R&D: “Gateway to Spacepower” 1963 US Air Force Systems Command Technology Development

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“Research and technology in Air Force Systems Command.”

USAF film report FR-353

Public domain film from the US Air Force, slightly cropped to remove uneven edges, with the aspect ratio corrected, and one-pass brightness-contrast-color correction & mild video noise reduction applied.
The soundtrack was also processed with volume normalization, noise reduction, clipping reduction, and/or equalization (the resulting sound, though not perfect, is far less noisy than the original).


The Air Force Systems Command (AFSC) is an inactive United States Air Force Major Command. It was established in April 1951, being split off from Air Materiel Command. The mission of AFSC was Research and Development for new weapons systems…


AFSC took on engineering functions which formerly resided in the Air Materiel Command (AMC), the Army Air Forces Technical Service Command (TSC), and the Air Technical Service Command (ATSC) as a separate research and development command in 1950. It incorporated Air Proving Ground Command in 1957. On 1 July 1992, AFSC and Air Force Logistics Command were merged to form the Air Force Materiel Command, located at Wright-Patterson Air Force Base, Ohio.

In the reorganization of 1961, Air Force Systems Command acquired the materiel procurement function from Air Force Logistics Command. It was re-integrated with Air Force Logistics Command in 1992.


The origins of Air Force Systems Command date at least to the establishment of the Airplane Engineering Department by the Chief Signal Officer, U.S. Army, on 13 October 1917 at McCook Field, Ohio. Re-designated the Engineering Division of the U.S. Army Air Service in March 1919, this organization carried out the research, development and testing of military aircraft, engines, airships and accessories. Renamed the Materiel Division of the newly established Army Air Corps in October 1926, it undertook the procurement, supply and maintenance activities of Army aviation…

However, the Army Air Forces needed to achieve independence, which it did on 18 September 1947, with its transition into an independent United States Air Force. Also, the role of the Air Force in the postwar world had to be defined. The 1948 Finletter Commission published its report, Survival in the Air Age, in January 1948. It set forth a new concept of airpower, i.e., a powerful peacetime force able to counter any enemy air attack. The Finletter Report inspired a group of senior USAF officers with backgrounds in engineering and related fields to analyze the existing R&D organization. Their findings, and the salesmanship of Generals Jimmy Doolittle and Donald Putt, convinced Air Force Chief of Staff General Hoyt S. Vandenberg to put the R&D mission on a more equal footing with the operational Air Force. Accordingly, and in the face of intense Air Staff opposition, on 23 January 1950, the Research and Development Command (RDC) came into being. Eight months later it was re-designated the Air Research and Development Command (ARDC) as a separate organization devoted strictly to research and development…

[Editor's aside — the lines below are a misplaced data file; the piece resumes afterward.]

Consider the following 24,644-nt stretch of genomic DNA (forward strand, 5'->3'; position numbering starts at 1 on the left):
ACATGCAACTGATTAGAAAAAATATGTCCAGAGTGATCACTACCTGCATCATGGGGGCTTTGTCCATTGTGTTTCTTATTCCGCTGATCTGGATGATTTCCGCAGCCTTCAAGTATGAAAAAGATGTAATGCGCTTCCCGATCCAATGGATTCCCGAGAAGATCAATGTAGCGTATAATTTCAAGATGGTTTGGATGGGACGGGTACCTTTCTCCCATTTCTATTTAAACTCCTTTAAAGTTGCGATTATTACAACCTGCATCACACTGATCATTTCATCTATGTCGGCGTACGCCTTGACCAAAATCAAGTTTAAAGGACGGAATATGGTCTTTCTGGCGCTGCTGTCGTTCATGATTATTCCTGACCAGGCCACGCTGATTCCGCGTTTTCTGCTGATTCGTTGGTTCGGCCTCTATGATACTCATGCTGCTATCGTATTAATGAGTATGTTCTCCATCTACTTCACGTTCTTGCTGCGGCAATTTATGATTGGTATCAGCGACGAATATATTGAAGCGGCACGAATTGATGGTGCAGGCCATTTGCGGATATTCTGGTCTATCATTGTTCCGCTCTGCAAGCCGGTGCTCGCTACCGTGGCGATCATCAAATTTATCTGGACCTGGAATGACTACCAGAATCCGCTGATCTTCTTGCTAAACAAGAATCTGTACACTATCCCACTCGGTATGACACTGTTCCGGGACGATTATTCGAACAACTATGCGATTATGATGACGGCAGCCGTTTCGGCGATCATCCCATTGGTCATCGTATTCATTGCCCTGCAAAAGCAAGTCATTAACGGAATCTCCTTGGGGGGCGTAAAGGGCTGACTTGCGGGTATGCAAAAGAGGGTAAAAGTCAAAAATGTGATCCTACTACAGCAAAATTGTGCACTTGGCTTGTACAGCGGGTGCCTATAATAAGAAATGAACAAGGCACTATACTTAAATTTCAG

In the reorganization and re-designation actions of 1961, Air Materiel Command was re-designated Air Force Logistics Command (AFLC) while Air Research and Development Command, gaining responsibility for weapon system acquisition, was re-designated Air Force Systems Command (AFSC).

Under the Kennedy Administration, Secretary McNamara instituted powerful centralization tools in acquisition such as the total package procurement concept (TPP). This system shifted many major program management functions to the Pentagon. Stressing computer modeling, concurrency, and paper competitions among the contractors, TPP sharply curtailed the flexibility of Systems Command program managers. Cost overruns and serious technical difficulties in such TPP programs as the Lockheed C-5 Galaxy and General Dynamics F-111 Aardvark lead to drastic changes in DoD acquisition practices. In 1970, Deputy Secretary of Defense David Packard revised many McNamara policies. He decentralized the acquisition system and reemphasized prototyping in weapons development…

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